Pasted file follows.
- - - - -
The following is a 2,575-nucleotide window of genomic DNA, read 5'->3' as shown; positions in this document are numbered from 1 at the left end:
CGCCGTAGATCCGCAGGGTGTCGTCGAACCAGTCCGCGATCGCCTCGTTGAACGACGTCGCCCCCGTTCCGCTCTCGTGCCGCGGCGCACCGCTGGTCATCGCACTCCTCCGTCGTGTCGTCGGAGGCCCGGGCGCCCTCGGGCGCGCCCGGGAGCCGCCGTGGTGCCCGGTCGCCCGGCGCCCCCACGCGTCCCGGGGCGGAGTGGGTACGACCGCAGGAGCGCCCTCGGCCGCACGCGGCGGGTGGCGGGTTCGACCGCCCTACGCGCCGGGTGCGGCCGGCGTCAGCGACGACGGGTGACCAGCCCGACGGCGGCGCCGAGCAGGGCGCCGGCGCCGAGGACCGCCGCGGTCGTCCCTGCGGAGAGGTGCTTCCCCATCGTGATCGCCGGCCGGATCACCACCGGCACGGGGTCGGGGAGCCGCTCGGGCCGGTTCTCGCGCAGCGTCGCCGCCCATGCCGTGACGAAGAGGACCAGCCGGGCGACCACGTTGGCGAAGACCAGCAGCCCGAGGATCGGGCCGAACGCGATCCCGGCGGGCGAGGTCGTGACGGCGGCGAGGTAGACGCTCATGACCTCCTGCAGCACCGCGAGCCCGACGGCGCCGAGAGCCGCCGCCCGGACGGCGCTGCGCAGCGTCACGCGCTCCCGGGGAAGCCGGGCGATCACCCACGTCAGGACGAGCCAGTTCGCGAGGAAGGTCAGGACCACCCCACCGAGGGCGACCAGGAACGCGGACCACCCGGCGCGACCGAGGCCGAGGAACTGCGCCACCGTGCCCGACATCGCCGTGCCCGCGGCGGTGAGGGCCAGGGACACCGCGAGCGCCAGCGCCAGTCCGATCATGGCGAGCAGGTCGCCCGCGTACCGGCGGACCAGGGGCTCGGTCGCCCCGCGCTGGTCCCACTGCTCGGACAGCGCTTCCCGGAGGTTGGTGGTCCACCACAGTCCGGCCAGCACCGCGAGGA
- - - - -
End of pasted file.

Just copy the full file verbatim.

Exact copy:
The following is a 2,575-nucleotide window of genomic DNA, read 5'->3' as shown; positions in this document are numbered from 1 at the left end:
CGCCGTAGATCCGCAGGGTGTCGTCGAACCAGTCCGCGATCGCCTCGTTGAACGACGTCGCCCCCGTTCCGCTCTCGTGCCGCGGCGCACCGCTGGTCATCGCACTCCTCCGTCGTGTCGTCGGAGGCCCGGGCGCCCTCGGGCGCGCCCGGGAGCCGCCGTGGTGCCCGGTCGCCCGGCGCCCCCACGCGTCCCGGGGCGGAGTGGGTACGACCGCAGGAGCGCCCTCGGCCGCACGCGGCGGGTGGCGGGTTCGACCGCCCTACGCGCCGGGTGCGGCCGGCGTCAGCGACGACGGGTGACCAGCCCGACGGCGGCGCCGAGCAGGGCGCCGGCGCCGAGGACCGCCGCGGTCGTCCCTGCGGAGAGGTGCTTCCCCATCGTGATCGCCGGCCGGATCACCACCGGCACGGGGTCGGGGAGCCGCTCGGGCCGGTTCTCGCGCAGCGTCGCCGCCCATGCCGTGACGAAGAGGACCAGCCGGGCGACCACGTTGGCGAAGACCAGCAGCCCGAGGATCGGGCCGAACGCGATCCCGGCGGGCGAGGTCGTGACGGCGGCGAGGTAGACGCTCATGACCTCCTGCAGCACCGCGAGCCCGACGGCGCCGAGAGCCGCCGCCCGGACGGCGCTGCGCAGCGTCACGCGCTCCCGGGGAAGCCGGGCGATCACCCACGTCAGGACGAGCCAGTTCGCGAGGAAGGTCAGGACCACCCCACCGAGGGCGACCAGGAACGCGGACCACCCGGCGCGACCGAGGCCGAGGAACTGCGCCACCGTGCCCGACATCGCCGTGCCCGCGGCGGTGAGGGCCAGGGACACCGCGAGCGCCAGCGCCAGTCCGATCATGGCGAGCAGGTCGCCCGCGTACCGGCGGACCAGGGGCTCGGTCGCCCCGCGCTGGTCCCACTGCTCGGACAGCGCTTCCCGGAGGTTGGTGGTCCACCACAGTCCGGCCAGCACCGCGAGGA